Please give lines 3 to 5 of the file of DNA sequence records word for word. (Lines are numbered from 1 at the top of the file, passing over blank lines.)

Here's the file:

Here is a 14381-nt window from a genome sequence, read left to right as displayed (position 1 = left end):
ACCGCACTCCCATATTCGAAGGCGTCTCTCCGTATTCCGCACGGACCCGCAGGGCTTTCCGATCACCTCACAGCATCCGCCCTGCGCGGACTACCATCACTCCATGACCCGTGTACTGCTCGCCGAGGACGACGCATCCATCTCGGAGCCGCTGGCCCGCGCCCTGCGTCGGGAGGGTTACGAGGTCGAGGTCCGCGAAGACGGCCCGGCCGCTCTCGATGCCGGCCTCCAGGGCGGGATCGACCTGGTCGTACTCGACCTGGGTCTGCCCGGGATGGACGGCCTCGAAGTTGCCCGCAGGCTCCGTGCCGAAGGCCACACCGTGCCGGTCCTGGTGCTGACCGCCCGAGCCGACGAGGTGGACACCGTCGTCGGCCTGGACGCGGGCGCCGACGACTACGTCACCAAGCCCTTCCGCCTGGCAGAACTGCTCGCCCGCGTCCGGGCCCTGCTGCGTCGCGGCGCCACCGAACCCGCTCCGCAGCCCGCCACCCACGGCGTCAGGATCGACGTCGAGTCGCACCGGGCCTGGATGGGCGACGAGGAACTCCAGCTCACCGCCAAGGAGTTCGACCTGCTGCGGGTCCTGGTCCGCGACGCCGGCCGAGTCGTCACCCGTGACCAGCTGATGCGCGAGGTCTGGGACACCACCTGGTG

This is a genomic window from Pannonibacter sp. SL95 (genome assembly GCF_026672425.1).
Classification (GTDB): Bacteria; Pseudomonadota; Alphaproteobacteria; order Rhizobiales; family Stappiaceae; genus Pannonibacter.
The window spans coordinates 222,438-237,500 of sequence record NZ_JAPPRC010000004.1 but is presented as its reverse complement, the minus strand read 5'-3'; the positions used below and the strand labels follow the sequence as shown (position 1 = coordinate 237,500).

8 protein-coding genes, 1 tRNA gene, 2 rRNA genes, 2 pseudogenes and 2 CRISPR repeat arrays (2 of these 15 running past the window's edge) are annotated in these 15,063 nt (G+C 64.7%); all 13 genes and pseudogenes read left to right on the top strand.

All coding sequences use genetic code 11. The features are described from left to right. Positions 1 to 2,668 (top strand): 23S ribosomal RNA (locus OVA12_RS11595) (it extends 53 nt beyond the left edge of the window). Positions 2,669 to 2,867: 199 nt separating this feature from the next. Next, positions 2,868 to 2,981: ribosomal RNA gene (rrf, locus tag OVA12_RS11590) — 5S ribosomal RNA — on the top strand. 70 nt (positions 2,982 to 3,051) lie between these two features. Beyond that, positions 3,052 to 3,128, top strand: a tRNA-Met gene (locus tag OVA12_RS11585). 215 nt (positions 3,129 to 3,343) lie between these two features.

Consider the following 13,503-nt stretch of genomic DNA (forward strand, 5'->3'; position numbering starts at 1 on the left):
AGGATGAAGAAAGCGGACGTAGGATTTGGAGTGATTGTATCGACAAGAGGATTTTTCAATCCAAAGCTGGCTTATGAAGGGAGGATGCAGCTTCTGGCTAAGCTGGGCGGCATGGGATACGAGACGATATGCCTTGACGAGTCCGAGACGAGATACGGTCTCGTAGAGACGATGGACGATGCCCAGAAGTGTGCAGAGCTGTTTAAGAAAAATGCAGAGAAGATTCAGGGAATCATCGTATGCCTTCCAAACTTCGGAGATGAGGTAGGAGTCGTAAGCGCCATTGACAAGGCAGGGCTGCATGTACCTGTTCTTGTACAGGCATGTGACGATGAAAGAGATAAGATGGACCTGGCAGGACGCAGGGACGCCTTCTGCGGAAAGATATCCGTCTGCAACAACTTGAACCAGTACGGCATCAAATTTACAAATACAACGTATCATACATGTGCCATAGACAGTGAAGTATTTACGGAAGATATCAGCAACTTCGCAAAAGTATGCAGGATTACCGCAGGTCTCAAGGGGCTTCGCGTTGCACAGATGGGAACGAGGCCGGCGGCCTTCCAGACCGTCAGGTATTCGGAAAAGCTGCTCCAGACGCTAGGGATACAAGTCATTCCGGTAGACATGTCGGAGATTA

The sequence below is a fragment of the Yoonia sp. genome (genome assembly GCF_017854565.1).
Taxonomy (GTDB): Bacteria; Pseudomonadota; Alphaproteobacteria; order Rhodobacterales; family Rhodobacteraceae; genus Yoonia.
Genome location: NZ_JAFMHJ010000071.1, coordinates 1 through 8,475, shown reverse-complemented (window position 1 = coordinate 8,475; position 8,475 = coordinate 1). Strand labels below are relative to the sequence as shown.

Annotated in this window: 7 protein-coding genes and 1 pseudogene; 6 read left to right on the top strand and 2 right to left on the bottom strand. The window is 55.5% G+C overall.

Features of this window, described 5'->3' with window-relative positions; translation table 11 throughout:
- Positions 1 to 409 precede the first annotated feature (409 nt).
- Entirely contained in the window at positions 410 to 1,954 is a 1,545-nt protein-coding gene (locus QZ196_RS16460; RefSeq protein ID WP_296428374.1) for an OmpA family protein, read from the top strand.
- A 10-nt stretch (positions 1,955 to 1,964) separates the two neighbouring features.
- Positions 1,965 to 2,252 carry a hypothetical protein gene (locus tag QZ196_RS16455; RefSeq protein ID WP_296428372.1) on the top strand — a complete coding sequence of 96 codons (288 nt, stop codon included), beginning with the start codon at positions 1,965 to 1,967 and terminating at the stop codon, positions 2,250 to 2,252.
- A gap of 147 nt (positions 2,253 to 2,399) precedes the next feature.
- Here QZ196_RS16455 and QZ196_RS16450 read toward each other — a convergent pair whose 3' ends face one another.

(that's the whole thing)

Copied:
This is a genomic window from Pannonibacter sp. SL95 (genome assembly GCF_026672425.1).
Classification (GTDB): Bacteria; Pseudomonadota; Alphaproteobacteria; order Rhizobiales; family Stappiaceae; genus Pannonibacter.
The window spans coordinates 222,438-237,500 of sequence record NZ_JAPPRC010000004.1 but is presented as its reverse complement, the minus strand read 5'-3'; the positions used below and the strand labels follow the sequence as shown (position 1 = coordinate 237,500).